• Rick Quinn Jr. to be sentenced in corruption case

    Sentencing is expected Monday for former House Majority Leader Rick Quinn Jr., who pleaded guilty to corruption charges in December as the result of the State House corruption probe.
    Circuit Judge Carmen Mullen is expected to take up the case during a hearing in Beaufort at 9:30 a.m., according to the Charleston Post and Courier.

  • Glitch causes $1M tax shortfall

    An unexplained computer glitch caused 24 Indian Land industrial properties to receive no county property tax bills, throwing off incoming tax revenues by more than $1 million and sending officials scrambling for answers.

  • House votes to protect SCE&G ratepayers

    COLUMBIA – The S.C. House has temporarily pulled the plug on the $37 million that SCANA gets each month for two nuclear reactors that will never generate the first kilowatt of electricity.
    On Wednesday, the House voted 119-1 to drop the $27 per month fee that SCE&G electric customers are paying for a now-abandoned reactor project at V.C. Summer Nuclear Generating Station in Fairfield County. SCANA is the parent company of SCE&G.
    Rep. Brandon Newton (R-Lancaster) said it was time for the legislature to take a stand on behalf of beleaguered ratepayers.

  • Rep. Gowdy won’t seek reelection

    Trey Gowdy, who led the Benghazi investigation in the U.S. House that uncovered Hillary Clinton’s use of a private email server, is getting out of politics.
    “There is a time to come and a time to go,” Gowdy wrote Wednesday on Twitter, announcing that he would not run for reelection this year. “This is the right time, for me, to leave politics and return to the justice system.”

  • Kershaw may need rec center property for new industrial park

    KERSHAW – No, the Andrew Jackson Recreation Center on North Matson Street isn’t for sale.
    But Kershaw town officials are exploring the possibility of buying it from the county.
    Engineering plans for Kershaw Commerce Park show the main entrance cutting through the rec center parking lot. The park must have two entrances, and a dirt road on the site isn’t wide enough for a southern entrance.
    “We didn’t find out about this until two weeks ago,” said Kershaw Town Administrator Mitch Lucas.

  • County’s IL office might open in March

    Lancaster County officials hope to have the satellite county government office in Indian Land ready in about two months.
    “Work is under way,” said County Administrator Steve Willis. “The locks have been changed. The utilities have been changed over, and actual renovations are getting ready to start with a completion of Feb. 28.”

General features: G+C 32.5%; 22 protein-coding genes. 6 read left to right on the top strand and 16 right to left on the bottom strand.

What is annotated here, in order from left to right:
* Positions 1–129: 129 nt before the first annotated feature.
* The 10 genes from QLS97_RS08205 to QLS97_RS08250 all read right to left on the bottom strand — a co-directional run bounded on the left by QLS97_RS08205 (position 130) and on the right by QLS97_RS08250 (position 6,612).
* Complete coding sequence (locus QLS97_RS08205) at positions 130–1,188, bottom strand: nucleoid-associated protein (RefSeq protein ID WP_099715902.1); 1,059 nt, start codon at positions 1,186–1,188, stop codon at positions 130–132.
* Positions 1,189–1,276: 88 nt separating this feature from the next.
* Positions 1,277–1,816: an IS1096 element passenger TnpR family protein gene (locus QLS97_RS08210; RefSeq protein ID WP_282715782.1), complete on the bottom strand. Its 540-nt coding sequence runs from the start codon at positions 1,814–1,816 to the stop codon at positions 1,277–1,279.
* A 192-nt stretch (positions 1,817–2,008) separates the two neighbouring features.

• Packed hall honors Mayor Taylor

    HEATH SPRINGS – Ann Taylor’s last official act as Heath Springs mayor Tuesday was swearing in mayor-elect Eddie Moore and new council members Peggy Bowers and Elaine Lehr.
    But the standing-room-only crowd had something special in mind for Taylor when she tried to slip away quietly after the ceremony.
    State lawmakers Vincent Sheheen and Mandy Powers Norrell presented Taylor with resolutions from the S.C. Senate and House honoring her for decades of work for the town.

  • Senate overrides McMaster on buses

    The S.C. Senate voted unanimously Tuesday to override Gov. Henry McMaster’s veto regarding the allocation of $17.5 million of S.C. Education Lottery money for school bus replacement.
    The Senate voted 44-0, with Sen. Danny Verdin, R-Laurens, absent, according to The Greenville News.
    The governor vetoed a total of $20.5 million for S.C. school buses that would have come from the state’s education lottery. The Senate postponed the vote on the other $3 million.
    The S.C. House voted 107-8 last Tuesday to override McMaster’s veto.

  • Council chips in $20K for playground equipment

    The Kershaw Town Council voted Monday to provide the Kershaw Community Park Council (KCPC) with $20,000 to help purchase equipment for a new playground at Stevens Park if the group can come up with the project’s total cost by May 1.
    The playground is estimated to cost $425,000.
    The town is providing $20,000 for four pieces of equipment.
    “I want written confirmation from whoever is providing the funds by May 1,” Mayor Mark Dorman told KCPC representatives at Monday’s meeting.

  • Capitol abuzz again

    The S.C. House voted Tuesday to overturn Gov. Henry McMaster’s veto that stopped the use of $20.5 million in S.C. Education Lottery money to replace some of the state’s oldest school buses.
    “It seems like a no-brainer,” said Rep. Mandy Powers Norrell of Lancaster, a Democrat from District 44. “Our school buses are dangerous. We have buses that have been on the road since 1995, and the model and age put them at severe risk for catching fire.
    “I have no idea why Gov. McMaster would’ve vetoed it,” she added.